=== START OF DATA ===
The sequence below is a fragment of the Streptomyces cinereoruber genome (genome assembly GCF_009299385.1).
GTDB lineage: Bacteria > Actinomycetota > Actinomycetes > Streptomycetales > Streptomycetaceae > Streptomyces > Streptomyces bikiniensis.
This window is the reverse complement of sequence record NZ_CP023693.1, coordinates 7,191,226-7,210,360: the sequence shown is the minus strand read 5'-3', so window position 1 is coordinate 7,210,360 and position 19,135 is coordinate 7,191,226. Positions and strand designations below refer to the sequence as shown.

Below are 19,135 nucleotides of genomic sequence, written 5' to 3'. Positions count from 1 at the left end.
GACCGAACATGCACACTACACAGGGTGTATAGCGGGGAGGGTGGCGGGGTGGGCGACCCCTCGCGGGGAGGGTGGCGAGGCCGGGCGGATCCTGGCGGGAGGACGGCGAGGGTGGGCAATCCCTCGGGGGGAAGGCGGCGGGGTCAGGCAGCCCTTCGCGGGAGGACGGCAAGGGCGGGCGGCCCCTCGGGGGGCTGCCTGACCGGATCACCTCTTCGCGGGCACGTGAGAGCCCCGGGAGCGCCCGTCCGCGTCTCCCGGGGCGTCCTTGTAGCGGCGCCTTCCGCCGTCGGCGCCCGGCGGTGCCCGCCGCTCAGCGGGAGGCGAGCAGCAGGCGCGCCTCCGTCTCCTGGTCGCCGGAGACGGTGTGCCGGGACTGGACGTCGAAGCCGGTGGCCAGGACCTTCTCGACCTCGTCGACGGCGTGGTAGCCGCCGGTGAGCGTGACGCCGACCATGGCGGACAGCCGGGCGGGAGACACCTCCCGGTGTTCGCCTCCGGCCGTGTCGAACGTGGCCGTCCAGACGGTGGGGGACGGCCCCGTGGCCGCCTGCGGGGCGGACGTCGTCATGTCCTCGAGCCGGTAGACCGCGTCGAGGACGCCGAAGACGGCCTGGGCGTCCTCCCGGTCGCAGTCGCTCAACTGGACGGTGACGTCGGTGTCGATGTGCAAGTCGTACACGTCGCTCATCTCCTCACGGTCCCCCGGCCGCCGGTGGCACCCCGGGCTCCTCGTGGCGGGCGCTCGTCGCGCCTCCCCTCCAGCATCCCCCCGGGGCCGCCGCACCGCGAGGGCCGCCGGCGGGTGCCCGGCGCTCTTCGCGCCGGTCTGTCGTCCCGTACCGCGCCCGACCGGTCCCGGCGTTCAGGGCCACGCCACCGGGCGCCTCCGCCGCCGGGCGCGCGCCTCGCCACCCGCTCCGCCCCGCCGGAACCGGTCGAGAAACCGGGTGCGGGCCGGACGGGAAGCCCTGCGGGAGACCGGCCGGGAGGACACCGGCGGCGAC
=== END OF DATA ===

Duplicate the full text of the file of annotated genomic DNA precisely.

The sequence below is a fragment of the Streptomyces cinereoruber genome (genome assembly GCF_009299385.1).
GTDB lineage: Bacteria > Actinomycetota > Actinomycetes > Streptomycetales > Streptomycetaceae > Streptomyces > Streptomyces bikiniensis.
This window is the reverse complement of sequence record NZ_CP023693.1, coordinates 7,191,226-7,210,360: the sequence shown is the minus strand read 5'-3', so window position 1 is coordinate 7,210,360 and position 19,135 is coordinate 7,191,226. Positions and strand designations below refer to the sequence as shown.

Below are 19,135 nucleotides of genomic sequence, written 5' to 3'. Positions count from 1 at the left end.
GACCGAACATGCACACTACACAGGGTGTATAGCGGGGAGGGTGGCGGGGTGGGCGACCCCTCGCGGGGAGGGTGGCGAGGCCGGGCGGATCCTGGCGGGAGGACGGCGAGGGTGGGCAATCCCTCGGGGGGAAGGCGGCGGGGTCAGGCAGCCCTTCGCGGGAGGACGGCAAGGGCGGGCGGCCCCTCGGGGGGCTGCCTGACCGGATCACCTCTTCGCGGGCACGTGAGAGCCCCGGGAGCGCCCGTCCGCGTCTCCCGGGGCGTCCTTGTAGCGGCGCCTTCCGCCGTCGGCGCCCGGCGGTGCCCGCCGCTCAGCGGGAGGCGAGCAGCAGGCGCGCCTCCGTCTCCTGGTCGCCGGAGACGGTGTGCCGGGACTGGACGTCGAAGCCGGTGGCCAGGACCTTCTCGACCTCGTCGACGGCGTGGTAGCCGCCGGTGAGCGTGACGCCGACCATGGCGGACAGCCGGGCGGGAGACACCTCCCGGTGTTCGCCTCCGGCCGTGTCGAACGTGGCCGTCCAGACGGTGGGGGACGGCCCCGTGGCCGCCTGCGGGGCGGACGTCGTCATGTCCTCGAGCCGGTAGACCGCGTCGAGGACGCCGAAGACGGCCTGGGCGTCCTCCCGGTCGCAGTCGCTCAACTGGACGGTGACGTCGGTGTCGATGTGCAAGTCGTACACGTCGCTCATCTCCTCACGGTCCCCCGGCCGCCGGTGGCACCCCGGGCTCCTCGTGGCGGGCGCTCGTCGCGCCTCCCCTCCAGCATCCCCCCGGGGCCGCCGCACCGCGAGGGCCGCCGGCGGGTGCCCGGCGCTCTTCGCGCCGGTCTGTCGTCCCGTACCGCGCCCGACCGGTCCCGGCGTTCAGGGCCACGCCACCGGGCGCCTCCGCCGCCGGGCGCGCGCCTCGCCACCCGCTCCGCCCCGCCGGAACCGGTCGAGAAACCGGGTGCGGGCCGGACGGGAAGCCCTGCGGGAGACCGGCCGGGAGGACACCGGCGGCGAC